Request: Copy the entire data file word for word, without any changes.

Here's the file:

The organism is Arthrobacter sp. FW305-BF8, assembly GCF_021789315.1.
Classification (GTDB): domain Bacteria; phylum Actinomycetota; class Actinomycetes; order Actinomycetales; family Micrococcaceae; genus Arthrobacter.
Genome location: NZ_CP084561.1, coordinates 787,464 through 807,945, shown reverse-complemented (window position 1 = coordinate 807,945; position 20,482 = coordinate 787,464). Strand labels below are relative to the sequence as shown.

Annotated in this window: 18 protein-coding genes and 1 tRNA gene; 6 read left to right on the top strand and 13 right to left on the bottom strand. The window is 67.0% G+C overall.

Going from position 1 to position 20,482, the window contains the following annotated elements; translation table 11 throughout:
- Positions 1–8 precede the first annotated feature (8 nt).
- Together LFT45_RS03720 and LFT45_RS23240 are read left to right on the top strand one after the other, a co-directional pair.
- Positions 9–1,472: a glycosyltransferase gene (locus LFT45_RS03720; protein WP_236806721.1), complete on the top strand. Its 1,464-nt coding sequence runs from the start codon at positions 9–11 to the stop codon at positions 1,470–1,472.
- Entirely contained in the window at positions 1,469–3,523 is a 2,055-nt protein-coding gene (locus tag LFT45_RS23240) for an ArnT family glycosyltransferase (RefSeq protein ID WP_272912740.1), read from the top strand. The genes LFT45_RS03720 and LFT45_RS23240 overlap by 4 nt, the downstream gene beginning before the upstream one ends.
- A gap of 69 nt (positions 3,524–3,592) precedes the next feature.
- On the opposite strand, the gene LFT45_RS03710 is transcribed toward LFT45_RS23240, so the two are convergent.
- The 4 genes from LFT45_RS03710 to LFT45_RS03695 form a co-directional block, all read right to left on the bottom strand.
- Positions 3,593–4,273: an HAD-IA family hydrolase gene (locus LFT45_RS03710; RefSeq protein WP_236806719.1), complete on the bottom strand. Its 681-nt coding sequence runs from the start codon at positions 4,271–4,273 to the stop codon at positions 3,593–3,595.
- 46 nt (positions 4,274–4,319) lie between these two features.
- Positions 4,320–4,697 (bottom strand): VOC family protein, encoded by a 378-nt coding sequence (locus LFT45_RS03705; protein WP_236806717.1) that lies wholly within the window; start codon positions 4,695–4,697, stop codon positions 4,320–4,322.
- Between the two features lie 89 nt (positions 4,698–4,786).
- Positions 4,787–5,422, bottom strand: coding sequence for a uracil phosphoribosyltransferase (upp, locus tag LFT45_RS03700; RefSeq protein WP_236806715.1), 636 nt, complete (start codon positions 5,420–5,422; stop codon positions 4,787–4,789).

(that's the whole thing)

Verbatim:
The organism is Arthrobacter sp. FW305-BF8, assembly GCF_021789315.1.
Classification (GTDB): domain Bacteria; phylum Actinomycetota; class Actinomycetes; order Actinomycetales; family Micrococcaceae; genus Arthrobacter.
Genome location: NZ_CP084561.1, coordinates 787,464 through 807,945, shown reverse-complemented (window position 1 = coordinate 807,945; position 20,482 = coordinate 787,464). Strand labels below are relative to the sequence as shown.

Annotated in this window: 18 protein-coding genes and 1 tRNA gene; 6 read left to right on the top strand and 13 right to left on the bottom strand. The window is 67.0% G+C overall.

Going from position 1 to position 20,482, the window contains the following annotated elements; translation table 11 throughout:
- Positions 1–8 precede the first annotated feature (8 nt).
- Together LFT45_RS03720 and LFT45_RS23240 are read left to right on the top strand one after the other, a co-directional pair.
- Positions 9–1,472: a glycosyltransferase gene (locus LFT45_RS03720; protein WP_236806721.1), complete on the top strand. Its 1,464-nt coding sequence runs from the start codon at positions 9–11 to the stop codon at positions 1,470–1,472.
- Entirely contained in the window at positions 1,469–3,523 is a 2,055-nt protein-coding gene (locus tag LFT45_RS23240) for an ArnT family glycosyltransferase (RefSeq protein ID WP_272912740.1), read from the top strand. The genes LFT45_RS03720 and LFT45_RS23240 overlap by 4 nt, the downstream gene beginning before the upstream one ends.
- A gap of 69 nt (positions 3,524–3,592) precedes the next feature.
- On the opposite strand, the gene LFT45_RS03710 is transcribed toward LFT45_RS23240, so the two are convergent.
- The 4 genes from LFT45_RS03710 to LFT45_RS03695 form a co-directional block, all read right to left on the bottom strand.
- Positions 3,593–4,273: an HAD-IA family hydrolase gene (locus LFT45_RS03710; RefSeq protein WP_236806719.1), complete on the bottom strand. Its 681-nt coding sequence runs from the start codon at positions 4,271–4,273 to the stop codon at positions 3,593–3,595.
- 46 nt (positions 4,274–4,319) lie between these two features.
- Positions 4,320–4,697 (bottom strand): VOC family protein, encoded by a 378-nt coding sequence (locus LFT45_RS03705; protein WP_236806717.1) that lies wholly within the window; start codon positions 4,695–4,697, stop codon positions 4,320–4,322.
- Between the two features lie 89 nt (positions 4,698–4,786).
- Positions 4,787–5,422, bottom strand: coding sequence for a uracil phosphoribosyltransferase (upp, locus tag LFT45_RS03700; RefSeq protein WP_236806715.1), 636 nt, complete (start codon positions 5,420–5,422; stop codon positions 4,787–4,789).